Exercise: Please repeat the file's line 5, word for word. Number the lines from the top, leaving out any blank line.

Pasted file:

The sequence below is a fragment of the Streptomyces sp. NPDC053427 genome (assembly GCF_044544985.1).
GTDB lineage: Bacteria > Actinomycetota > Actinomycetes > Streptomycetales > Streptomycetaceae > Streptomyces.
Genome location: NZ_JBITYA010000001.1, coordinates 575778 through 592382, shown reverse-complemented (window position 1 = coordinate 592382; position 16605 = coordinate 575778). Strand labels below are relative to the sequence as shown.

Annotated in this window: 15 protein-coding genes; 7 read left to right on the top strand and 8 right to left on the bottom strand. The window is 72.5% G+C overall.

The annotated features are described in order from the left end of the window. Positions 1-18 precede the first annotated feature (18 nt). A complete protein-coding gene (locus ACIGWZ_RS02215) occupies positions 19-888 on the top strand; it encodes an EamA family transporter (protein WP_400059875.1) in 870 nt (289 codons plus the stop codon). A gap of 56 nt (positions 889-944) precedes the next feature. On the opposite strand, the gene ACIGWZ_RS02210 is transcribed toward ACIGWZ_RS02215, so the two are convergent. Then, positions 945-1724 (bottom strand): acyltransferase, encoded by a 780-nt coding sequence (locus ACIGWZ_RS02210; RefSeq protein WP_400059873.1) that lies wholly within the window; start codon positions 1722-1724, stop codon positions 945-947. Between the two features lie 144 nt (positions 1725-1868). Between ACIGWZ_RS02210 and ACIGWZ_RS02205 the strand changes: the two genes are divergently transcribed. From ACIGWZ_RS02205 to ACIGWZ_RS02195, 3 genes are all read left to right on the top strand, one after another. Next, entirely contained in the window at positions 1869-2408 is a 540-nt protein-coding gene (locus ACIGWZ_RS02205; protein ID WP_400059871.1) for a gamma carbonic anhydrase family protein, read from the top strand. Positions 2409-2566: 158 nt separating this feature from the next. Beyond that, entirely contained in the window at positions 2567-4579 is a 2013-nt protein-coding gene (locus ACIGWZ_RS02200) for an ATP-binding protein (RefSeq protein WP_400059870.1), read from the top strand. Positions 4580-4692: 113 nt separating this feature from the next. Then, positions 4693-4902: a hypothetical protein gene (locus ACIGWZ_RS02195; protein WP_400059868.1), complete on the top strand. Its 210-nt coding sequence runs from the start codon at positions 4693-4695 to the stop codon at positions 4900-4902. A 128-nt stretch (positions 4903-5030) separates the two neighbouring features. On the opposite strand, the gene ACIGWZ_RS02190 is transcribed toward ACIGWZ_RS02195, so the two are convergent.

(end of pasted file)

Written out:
The annotated features are described in order from the left end of the window. Positions 1-18 precede the first annotated feature (18 nt). A complete protein-coding gene (locus ACIGWZ_RS02215) occupies positions 19-888 on the top strand; it encodes an EamA family transporter (protein WP_400059875.1) in 870 nt (289 codons plus the stop codon). A gap of 56 nt (positions 889-944) precedes the next feature. On the opposite strand, the gene ACIGWZ_RS02210 is transcribed toward ACIGWZ_RS02215, so the two are convergent. Then, positions 945-1724 (bottom strand): acyltransferase, encoded by a 780-nt coding sequence (locus ACIGWZ_RS02210; RefSeq protein WP_400059873.1) that lies wholly within the window; start codon positions 1722-1724, stop codon positions 945-947. Between the two features lie 144 nt (positions 1725-1868). Between ACIGWZ_RS02210 and ACIGWZ_RS02205 the strand changes: the two genes are divergently transcribed. From ACIGWZ_RS02205 to ACIGWZ_RS02195, 3 genes are all read left to right on the top strand, one after another. Next, entirely contained in the window at positions 1869-2408 is a 540-nt protein-coding gene (locus ACIGWZ_RS02205; protein ID WP_400059871.1) for a gamma carbonic anhydrase family protein, read from the top strand. Positions 2409-2566: 158 nt separating this feature from the next. Beyond that, entirely contained in the window at positions 2567-4579 is a 2013-nt protein-coding gene (locus ACIGWZ_RS02200) for an ATP-binding protein (RefSeq protein WP_400059870.1), read from the top strand. Positions 4580-4692: 113 nt separating this feature from the next. Then, positions 4693-4902: a hypothetical protein gene (locus ACIGWZ_RS02195; protein WP_400059868.1), complete on the top strand. Its 210-nt coding sequence runs from the start codon at positions 4693-4695 to the stop codon at positions 4900-4902. A 128-nt stretch (positions 4903-5030) separates the two neighbouring features. On the opposite strand, the gene ACIGWZ_RS02190 is transcribed toward ACIGWZ_RS02195, so the two are convergent.